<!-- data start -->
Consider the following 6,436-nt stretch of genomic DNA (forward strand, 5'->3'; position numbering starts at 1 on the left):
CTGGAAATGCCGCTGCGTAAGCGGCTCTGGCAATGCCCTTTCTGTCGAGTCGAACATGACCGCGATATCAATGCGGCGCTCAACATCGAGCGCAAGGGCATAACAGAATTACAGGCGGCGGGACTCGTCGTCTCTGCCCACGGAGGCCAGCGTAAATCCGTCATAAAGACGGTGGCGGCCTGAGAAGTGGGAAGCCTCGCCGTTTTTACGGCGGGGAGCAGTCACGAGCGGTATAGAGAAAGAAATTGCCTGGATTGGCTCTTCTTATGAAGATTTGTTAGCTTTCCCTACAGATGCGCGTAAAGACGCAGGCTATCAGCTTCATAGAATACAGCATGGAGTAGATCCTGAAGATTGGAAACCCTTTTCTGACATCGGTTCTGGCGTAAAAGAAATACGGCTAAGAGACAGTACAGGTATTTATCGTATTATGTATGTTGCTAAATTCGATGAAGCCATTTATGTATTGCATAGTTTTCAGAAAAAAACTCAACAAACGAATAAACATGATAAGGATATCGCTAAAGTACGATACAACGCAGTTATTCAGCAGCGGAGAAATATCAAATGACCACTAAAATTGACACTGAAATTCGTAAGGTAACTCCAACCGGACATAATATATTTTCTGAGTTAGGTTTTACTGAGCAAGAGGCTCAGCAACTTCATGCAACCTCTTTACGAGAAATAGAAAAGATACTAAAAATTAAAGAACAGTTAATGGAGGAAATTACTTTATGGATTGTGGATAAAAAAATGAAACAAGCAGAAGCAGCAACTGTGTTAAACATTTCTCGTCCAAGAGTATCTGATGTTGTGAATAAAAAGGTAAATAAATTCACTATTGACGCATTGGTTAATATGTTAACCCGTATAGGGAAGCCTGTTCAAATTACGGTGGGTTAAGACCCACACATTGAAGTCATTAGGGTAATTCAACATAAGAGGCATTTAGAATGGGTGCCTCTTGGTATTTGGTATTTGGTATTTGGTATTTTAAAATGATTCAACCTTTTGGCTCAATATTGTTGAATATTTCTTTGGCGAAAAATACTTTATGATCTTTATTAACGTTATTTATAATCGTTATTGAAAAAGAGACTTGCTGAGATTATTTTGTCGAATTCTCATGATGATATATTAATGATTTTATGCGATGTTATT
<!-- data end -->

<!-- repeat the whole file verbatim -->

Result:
Consider the following 6,436-nt stretch of genomic DNA (forward strand, 5'->3'; position numbering starts at 1 on the left):
CTGGAAATGCCGCTGCGTAAGCGGCTCTGGCAATGCCCTTTCTGTCGAGTCGAACATGACCGCGATATCAATGCGGCGCTCAACATCGAGCGCAAGGGCATAACAGAATTACAGGCGGCGGGACTCGTCGTCTCTGCCCACGGAGGCCAGCGTAAATCCGTCATAAAGACGGTGGCGGCCTGAGAAGTGGGAAGCCTCGCCGTTTTTACGGCGGGGAGCAGTCACGAGCGGTATAGAGAAAGAAATTGCCTGGATTGGCTCTTCTTATGAAGATTTGTTAGCTTTCCCTACAGATGCGCGTAAAGACGCAGGCTATCAGCTTCATAGAATACAGCATGGAGTAGATCCTGAAGATTGGAAACCCTTTTCTGACATCGGTTCTGGCGTAAAAGAAATACGGCTAAGAGACAGTACAGGTATTTATCGTATTATGTATGTTGCTAAATTCGATGAAGCCATTTATGTATTGCATAGTTTTCAGAAAAAAACTCAACAAACGAATAAACATGATAAGGATATCGCTAAAGTACGATACAACGCAGTTATTCAGCAGCGGAGAAATATCAAATGACCACTAAAATTGACACTGAAATTCGTAAGGTAACTCCAACCGGACATAATATATTTTCTGAGTTAGGTTTTACTGAGCAAGAGGCTCAGCAACTTCATGCAACCTCTTTACGAGAAATAGAAAAGATACTAAAAATTAAAGAACAGTTAATGGAGGAAATTACTTTATGGATTGTGGATAAAAAAATGAAACAAGCAGAAGCAGCAACTGTGTTAAACATTTCTCGTCCAAGAGTATCTGATGTTGTGAATAAAAAGGTAAATAAATTCACTATTGACGCATTGGTTAATATGTTAACCCGTATAGGGAAGCCTGTTCAAATTACGGTGGGTTAAGACCCACACATTGAAGTCATTAGGGTAATTCAACATAAGAGGCATTTAGAATGGGTGCCTCTTGGTATTTGGTATTTGGTATTTGGTATTTTAAAATGATTCAACCTTTTGGCTCAATATTGTTGAATATTTCTTTGGCGAAAAATACTTTATGATCTTTATTAACGTTATTTATAATCGTTATTGAAAAAGAGACTTGCTGAGATTATTTTGTCGAATTCTCATGATGATATATTAATGATTTTATGCGATGTTATT